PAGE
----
Session 2 dorte verner

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  • 1. Towards aRegional Flagship Report Beirut, February 2012Dorte Verner, Climate Change Coordinator, Mena Region, The World Bank
2.  CC is the development challenge ofour time in the Arab countries CC is a threat to poverty reductionand economic growth May reverse many of the development gains made in recent decades This calls for action We need to act now, act together, and act differently (World Bank, 2010) 3. Current andprojected climatevariability andCalls for climatechange change adaptation to reduce theIncreased Vulnerability negative impactsOther stresses, and build climatee.g.: resilientIncrease in communities population, urbanizationand educationin the Arab countries 4.  Flagship Report provides:▪ Information on climate change and consequences and▪ Practical guidance on CC adaptation for policymakers▪ Opportunity for collaboration between LAS, 20+ regional researchersand advisors Addresses theArab region as awhole The IPCC reports splits the Arab world in 2 parts: North Africa Arabian Peninsula 5.  Climate change is happening now - 2010: the warmest year since late 1800s when records began▪ Kuwait (52.6°C), Iraq & Saudi Arab. (52.0°C), Qatar (50.4°C) & Sudan(49.7°C) Arabian Sea experienced the 2nd strongest tropical cyclone on record Coral reefs took the 2nd worse beating because of record summer ocean-water temperature Threatening wellbeing and livelihoods 6.  In recent decades Temperatures increased by 0.2-0.3°C per decade▪ More frequent and intense heat waves Less, but more intense rainfall, causing increased frequency of droughts and floods Threatening wellbeing and livelihoods 7.  Temperatures are likely to rise 0.3-0.4°C/decade 1.5 times faster than the global average Most of North Africa and the easternMediterranean will become drier Greater variability and more extremes 8.  Throughout history people have coped with aharsh environment 2200 BC, a temporary climate shift created 300years of reduced rainfall and colder temperaturesthat forced people to abandon their rainfed fieldsin NE Syria With CC, coping strategies that people haveexploited throughout history may no longer beavailable and adequate 9.  Temperature increases and changes inprecipitation are likely to CGE model Reduce household incomes - Syria $3.4 B, Yemen $5.7 Bby 2050 (taking into account autonomous adaptation) Droughts Reduce growth in GDP by ~1 pp compared to non-drought year Increase poverty levels by 0.3-1.4 pp 10.  Droughts reduce growth in GDP by ~1 pp compared to non-drought year (CGE) Worsens food security significantly - the poor are hitthe hardest▪ loss of capital, reduced incomes, and higher food prices▪ poverty levels increase by 0.3-1.4 pp▪ Poor farm households are most affected, followed by ruralnonfarm and urban households 11.  In 2050, the region will likely face a 10% reduction inwater run-off due to climate change Today there is a 16% renewable water supply gap, in 2050 The region likely face a 50% renewable water supply gap450Renewable Water Resources400 16% 37%51%350Total Water Demand300 Water, km3250% of demand unmet by200renewable150sources100 50 02000-2009 2020-2030 2040-2050year 12.  70% of the poorest people live in rural areas and Among the most vulnerable to CC Agricultural output could decrease 20-40% by 2080due to high dependence on climate-sensitiveagriculture Stresses to local food production systems calls forincreased import Global food price rises, especially spikes, will decrease foodaccess for vulnerable households Social safety nets and other programs are called for 13. Urbanization % 80 ~70% live along the37,000 km60developed coastline; 40in low-lying coastal 20zones019601970 1980 1990 2000 2010 Arab World World YemenUAETunisia Without basic services, residents of informal settlementshave little capacity to adapt to climate hazards CC vulnerability needs to be considered up front whenmaking infrastructure investment decisions 14.  CC impacts men and women differently Women often responsible for natural resource & household management & have limited participation in the decision-making process => Smart climate policy is inclusive process- youth, men &women take part in the decision-making to increase climateresilience90 Women and Men Engaged in Agriculture, % of Economically Active Population (2004)8070605040Women30Men2010 0Algeria Djibouti Egypt Jordan Lebanon Morocco Somalia Sudan Syria Tunisia Yemen 15.  Diversify Economic activities both at household level & national levelto increase climate resilience Integrate Adaptation Into all projects; not stand-alone adaptation projects Apply for All Rich and poor and most sectors will be impacted by CC Leadership A holistic approach is called for, incl. youth , men & women 16.  October 2011: Draft to LAS & Gov’s for comments▪ The draft to be presented and discussed at the JCEDAR, LAS▪ Consultations in: Jordan, Lebanon, Tunisia, and UAE January & February 2012: Incorporating commentsprovided by the governments, etc. & finalize report Spring 2012: Launch Report, Movie, Portal, ... 17.  Italian Development Cooperation European Union International Fund for Agricultural Development League of Arab States World Bank’s MENA Region & Environment Unit 18. Thank You ‫شكرا‬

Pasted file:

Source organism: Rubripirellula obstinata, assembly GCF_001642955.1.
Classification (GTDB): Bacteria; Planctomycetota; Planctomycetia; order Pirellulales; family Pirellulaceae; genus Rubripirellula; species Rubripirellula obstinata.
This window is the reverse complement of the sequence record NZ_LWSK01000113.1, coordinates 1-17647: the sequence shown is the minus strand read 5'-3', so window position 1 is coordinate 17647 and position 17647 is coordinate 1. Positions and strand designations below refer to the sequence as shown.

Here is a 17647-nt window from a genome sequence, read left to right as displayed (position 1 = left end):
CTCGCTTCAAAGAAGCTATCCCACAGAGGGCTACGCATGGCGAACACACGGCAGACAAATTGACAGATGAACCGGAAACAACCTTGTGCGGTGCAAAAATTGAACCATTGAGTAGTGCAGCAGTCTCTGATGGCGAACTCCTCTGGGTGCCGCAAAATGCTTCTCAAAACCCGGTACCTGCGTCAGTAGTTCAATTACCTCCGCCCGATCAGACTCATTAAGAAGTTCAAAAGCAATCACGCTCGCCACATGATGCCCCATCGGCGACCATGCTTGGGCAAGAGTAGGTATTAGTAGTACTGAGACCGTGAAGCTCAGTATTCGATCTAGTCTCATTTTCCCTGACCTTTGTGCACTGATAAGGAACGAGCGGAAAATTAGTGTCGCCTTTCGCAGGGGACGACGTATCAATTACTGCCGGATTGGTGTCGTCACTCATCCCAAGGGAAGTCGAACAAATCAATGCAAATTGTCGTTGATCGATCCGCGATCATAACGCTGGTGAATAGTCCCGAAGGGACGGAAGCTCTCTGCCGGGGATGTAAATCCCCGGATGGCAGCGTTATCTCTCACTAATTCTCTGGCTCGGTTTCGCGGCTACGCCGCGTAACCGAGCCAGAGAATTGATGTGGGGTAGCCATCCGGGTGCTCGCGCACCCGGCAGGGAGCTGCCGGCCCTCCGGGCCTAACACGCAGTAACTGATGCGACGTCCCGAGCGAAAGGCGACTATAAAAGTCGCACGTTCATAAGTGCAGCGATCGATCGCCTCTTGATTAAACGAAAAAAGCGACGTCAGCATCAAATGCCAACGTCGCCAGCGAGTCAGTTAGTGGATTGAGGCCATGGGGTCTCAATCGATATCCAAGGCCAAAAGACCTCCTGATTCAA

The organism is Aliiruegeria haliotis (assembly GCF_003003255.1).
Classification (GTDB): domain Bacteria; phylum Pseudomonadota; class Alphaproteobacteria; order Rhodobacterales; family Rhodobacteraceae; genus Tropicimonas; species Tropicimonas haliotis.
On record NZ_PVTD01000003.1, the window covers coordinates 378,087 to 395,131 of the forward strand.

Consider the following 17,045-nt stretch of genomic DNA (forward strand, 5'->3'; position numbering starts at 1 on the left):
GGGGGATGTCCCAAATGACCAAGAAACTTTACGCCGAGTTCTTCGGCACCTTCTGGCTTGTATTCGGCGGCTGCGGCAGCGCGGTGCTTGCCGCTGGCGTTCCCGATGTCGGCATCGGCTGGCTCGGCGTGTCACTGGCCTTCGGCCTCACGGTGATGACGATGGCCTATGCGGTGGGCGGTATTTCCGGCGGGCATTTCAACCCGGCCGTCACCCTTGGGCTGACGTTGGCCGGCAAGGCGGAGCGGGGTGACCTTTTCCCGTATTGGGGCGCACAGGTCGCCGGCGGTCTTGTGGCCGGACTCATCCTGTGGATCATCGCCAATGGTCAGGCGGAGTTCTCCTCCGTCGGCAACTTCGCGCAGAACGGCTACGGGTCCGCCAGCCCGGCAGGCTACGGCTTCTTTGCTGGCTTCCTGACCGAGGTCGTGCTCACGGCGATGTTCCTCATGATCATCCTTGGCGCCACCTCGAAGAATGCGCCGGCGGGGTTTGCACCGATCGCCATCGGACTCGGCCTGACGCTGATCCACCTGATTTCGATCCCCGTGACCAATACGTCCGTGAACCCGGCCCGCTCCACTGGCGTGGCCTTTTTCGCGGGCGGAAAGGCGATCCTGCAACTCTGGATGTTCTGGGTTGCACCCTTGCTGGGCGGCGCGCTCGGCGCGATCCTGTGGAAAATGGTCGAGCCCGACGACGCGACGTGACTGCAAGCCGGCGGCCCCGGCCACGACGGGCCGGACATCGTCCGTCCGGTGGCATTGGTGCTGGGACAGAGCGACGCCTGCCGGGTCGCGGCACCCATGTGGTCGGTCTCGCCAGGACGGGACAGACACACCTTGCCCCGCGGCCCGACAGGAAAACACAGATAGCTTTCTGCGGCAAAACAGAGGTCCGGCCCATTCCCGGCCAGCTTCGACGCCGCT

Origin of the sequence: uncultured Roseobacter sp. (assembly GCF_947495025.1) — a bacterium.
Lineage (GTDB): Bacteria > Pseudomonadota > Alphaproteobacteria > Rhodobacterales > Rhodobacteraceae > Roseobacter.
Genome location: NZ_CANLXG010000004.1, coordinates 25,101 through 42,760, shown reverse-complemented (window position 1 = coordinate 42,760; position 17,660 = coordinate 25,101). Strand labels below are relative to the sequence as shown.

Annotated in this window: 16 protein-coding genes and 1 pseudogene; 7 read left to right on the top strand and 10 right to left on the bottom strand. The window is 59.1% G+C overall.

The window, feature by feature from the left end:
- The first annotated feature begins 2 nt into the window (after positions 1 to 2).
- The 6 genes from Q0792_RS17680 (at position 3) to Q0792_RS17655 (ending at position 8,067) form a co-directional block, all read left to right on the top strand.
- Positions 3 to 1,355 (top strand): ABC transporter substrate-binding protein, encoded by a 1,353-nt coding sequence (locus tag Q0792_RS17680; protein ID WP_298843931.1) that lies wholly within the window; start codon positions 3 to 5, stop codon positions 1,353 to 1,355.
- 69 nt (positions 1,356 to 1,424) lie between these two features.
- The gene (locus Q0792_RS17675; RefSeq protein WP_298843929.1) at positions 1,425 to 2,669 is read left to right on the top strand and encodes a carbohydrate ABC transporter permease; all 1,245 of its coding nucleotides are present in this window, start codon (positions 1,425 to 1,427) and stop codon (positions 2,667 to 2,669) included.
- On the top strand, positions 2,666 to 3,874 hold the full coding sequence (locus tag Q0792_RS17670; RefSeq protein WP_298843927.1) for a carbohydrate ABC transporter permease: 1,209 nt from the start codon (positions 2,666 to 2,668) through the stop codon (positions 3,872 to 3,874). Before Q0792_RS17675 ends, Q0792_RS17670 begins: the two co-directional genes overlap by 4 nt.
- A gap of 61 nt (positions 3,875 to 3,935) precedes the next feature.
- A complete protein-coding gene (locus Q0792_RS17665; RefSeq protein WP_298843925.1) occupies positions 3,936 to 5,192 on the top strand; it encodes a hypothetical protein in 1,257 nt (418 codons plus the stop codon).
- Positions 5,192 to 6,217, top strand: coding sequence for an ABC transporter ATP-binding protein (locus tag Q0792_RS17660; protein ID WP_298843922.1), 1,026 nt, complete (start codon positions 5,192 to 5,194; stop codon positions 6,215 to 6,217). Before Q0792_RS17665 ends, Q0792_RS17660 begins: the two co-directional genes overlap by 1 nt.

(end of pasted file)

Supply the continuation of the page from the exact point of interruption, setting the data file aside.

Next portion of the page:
1. Towards aRegional Flagship Report Beirut, February 2012Dorte Verner, Climate Change Coordinator, Mena Region, The World Bank 2.  CC is the development challenge…